Here's the harsh truth: while the national average size for a woman is a fourteen, this is not the most commonly sold size.1 Sizes six through twelve are the most commonly sold in America.2 There is a lot of speculation on why, ranging from the fact that larger women don't shop as much to the income levels of women of varying sizes. I'll leave out speculation and simply say this - it would be financially irresponsible for a company to invest money producing a product that will, statistically, not sell. While I don't work for lululemon, I can assure you it has data analysts working hard to review sales numbers each day in order to better target its product and its marketing strategy. The company is simply responding to demand.
The Image of lululemon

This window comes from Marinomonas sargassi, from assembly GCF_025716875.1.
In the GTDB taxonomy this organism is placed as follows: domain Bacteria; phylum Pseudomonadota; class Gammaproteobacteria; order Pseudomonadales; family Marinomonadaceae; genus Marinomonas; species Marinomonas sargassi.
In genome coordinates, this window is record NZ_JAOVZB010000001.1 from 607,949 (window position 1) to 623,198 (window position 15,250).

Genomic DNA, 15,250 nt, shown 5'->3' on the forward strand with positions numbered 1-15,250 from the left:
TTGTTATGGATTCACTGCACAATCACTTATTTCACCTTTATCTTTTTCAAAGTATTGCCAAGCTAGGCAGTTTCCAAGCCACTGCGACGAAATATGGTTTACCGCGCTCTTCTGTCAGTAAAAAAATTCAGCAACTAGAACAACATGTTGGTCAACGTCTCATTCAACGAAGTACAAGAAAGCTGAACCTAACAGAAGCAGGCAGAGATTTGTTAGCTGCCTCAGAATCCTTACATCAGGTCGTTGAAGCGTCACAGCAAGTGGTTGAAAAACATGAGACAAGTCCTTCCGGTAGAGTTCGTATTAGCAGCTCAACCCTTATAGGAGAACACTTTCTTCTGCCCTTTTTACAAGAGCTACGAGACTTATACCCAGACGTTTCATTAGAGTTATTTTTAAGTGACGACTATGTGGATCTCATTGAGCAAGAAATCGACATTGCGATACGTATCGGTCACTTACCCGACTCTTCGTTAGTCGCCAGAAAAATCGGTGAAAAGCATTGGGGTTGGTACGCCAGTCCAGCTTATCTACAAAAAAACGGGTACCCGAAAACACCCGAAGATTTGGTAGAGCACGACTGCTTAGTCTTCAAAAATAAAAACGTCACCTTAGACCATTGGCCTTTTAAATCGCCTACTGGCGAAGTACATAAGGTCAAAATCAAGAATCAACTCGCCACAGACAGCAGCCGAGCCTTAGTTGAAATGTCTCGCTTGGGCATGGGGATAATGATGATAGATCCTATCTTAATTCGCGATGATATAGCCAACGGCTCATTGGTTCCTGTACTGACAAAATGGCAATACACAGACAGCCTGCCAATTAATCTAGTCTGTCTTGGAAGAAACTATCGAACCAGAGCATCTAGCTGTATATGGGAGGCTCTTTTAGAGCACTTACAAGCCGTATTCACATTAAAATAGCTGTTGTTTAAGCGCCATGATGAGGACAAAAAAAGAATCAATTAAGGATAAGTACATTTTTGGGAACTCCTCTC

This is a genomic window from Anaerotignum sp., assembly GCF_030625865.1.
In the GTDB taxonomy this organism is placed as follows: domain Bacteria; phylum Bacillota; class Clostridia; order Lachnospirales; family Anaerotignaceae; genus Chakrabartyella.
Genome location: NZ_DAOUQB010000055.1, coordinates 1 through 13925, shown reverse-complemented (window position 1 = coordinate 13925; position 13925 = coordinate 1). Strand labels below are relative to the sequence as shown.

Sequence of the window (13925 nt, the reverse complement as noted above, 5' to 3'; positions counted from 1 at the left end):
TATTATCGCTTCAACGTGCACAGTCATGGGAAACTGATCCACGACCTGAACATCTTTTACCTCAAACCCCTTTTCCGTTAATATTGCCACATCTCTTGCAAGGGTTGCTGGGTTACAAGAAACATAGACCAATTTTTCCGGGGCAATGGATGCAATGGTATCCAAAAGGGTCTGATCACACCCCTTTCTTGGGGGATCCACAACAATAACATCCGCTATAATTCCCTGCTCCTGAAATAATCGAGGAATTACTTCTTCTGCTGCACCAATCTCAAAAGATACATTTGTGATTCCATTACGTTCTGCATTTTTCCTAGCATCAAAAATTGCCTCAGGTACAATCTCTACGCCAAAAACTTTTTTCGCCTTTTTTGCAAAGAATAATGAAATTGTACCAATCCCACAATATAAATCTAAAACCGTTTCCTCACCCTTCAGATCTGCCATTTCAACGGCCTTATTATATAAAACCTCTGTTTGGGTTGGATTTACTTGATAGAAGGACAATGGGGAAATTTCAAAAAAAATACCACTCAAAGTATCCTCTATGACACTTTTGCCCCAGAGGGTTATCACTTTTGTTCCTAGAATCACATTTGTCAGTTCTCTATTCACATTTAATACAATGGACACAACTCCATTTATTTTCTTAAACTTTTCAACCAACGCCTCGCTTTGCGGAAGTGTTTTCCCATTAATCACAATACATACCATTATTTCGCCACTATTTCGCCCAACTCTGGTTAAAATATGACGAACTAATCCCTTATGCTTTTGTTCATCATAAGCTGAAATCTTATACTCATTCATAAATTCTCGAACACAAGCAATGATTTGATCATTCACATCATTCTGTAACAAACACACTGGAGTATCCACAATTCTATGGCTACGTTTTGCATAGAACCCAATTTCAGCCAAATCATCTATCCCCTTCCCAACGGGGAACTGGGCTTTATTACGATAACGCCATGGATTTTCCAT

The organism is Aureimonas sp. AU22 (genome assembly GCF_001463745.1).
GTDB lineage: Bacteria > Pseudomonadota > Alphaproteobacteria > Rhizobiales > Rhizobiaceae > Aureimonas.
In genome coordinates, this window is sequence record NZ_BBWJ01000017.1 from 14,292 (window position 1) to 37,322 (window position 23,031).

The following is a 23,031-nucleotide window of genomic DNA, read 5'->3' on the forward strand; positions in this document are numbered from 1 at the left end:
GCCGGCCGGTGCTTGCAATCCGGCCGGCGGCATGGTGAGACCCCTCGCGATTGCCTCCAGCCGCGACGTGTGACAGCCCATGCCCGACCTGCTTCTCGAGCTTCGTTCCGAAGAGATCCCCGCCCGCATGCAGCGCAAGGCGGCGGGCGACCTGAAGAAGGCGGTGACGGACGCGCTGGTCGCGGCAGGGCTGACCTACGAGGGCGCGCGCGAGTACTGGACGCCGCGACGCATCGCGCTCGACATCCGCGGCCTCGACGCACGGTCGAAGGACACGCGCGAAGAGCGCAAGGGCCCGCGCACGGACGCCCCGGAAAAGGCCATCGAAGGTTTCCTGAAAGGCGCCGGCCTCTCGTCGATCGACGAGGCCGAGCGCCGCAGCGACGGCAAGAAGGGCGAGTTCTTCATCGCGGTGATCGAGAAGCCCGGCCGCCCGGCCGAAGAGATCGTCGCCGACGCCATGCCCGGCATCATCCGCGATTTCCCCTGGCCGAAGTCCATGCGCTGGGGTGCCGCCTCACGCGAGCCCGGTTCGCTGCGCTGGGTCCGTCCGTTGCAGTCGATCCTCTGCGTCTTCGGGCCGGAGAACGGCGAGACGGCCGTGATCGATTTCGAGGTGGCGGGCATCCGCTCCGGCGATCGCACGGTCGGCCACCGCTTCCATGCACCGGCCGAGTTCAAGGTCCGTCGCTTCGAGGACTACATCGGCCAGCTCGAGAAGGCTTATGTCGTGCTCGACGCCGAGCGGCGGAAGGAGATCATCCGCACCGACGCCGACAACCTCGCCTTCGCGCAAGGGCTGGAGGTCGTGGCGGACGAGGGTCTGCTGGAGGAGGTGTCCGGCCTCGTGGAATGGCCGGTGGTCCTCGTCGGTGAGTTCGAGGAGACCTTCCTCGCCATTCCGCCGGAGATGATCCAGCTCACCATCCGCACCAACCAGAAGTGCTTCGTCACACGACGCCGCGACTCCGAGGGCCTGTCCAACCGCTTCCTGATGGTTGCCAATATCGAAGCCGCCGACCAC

A number of my fellow teachers have come out in statements against lululemon after Wilson's comments. Admittedly, his statement was poorly thought out and came off as offensive. I don't know Wilson personally, so I cannot say what his true feelings on the topic are. I can only say he needs to learn to think through his comments before putting them out in the public domain. This is not the first time he has crossed the line. In fact, the company has tried to distance itself from Wilson. He is no longer officially associated with lululemon. However, his role as their founder and a voice in the industry cannot be separated from the company's image, so he should think before he speaks.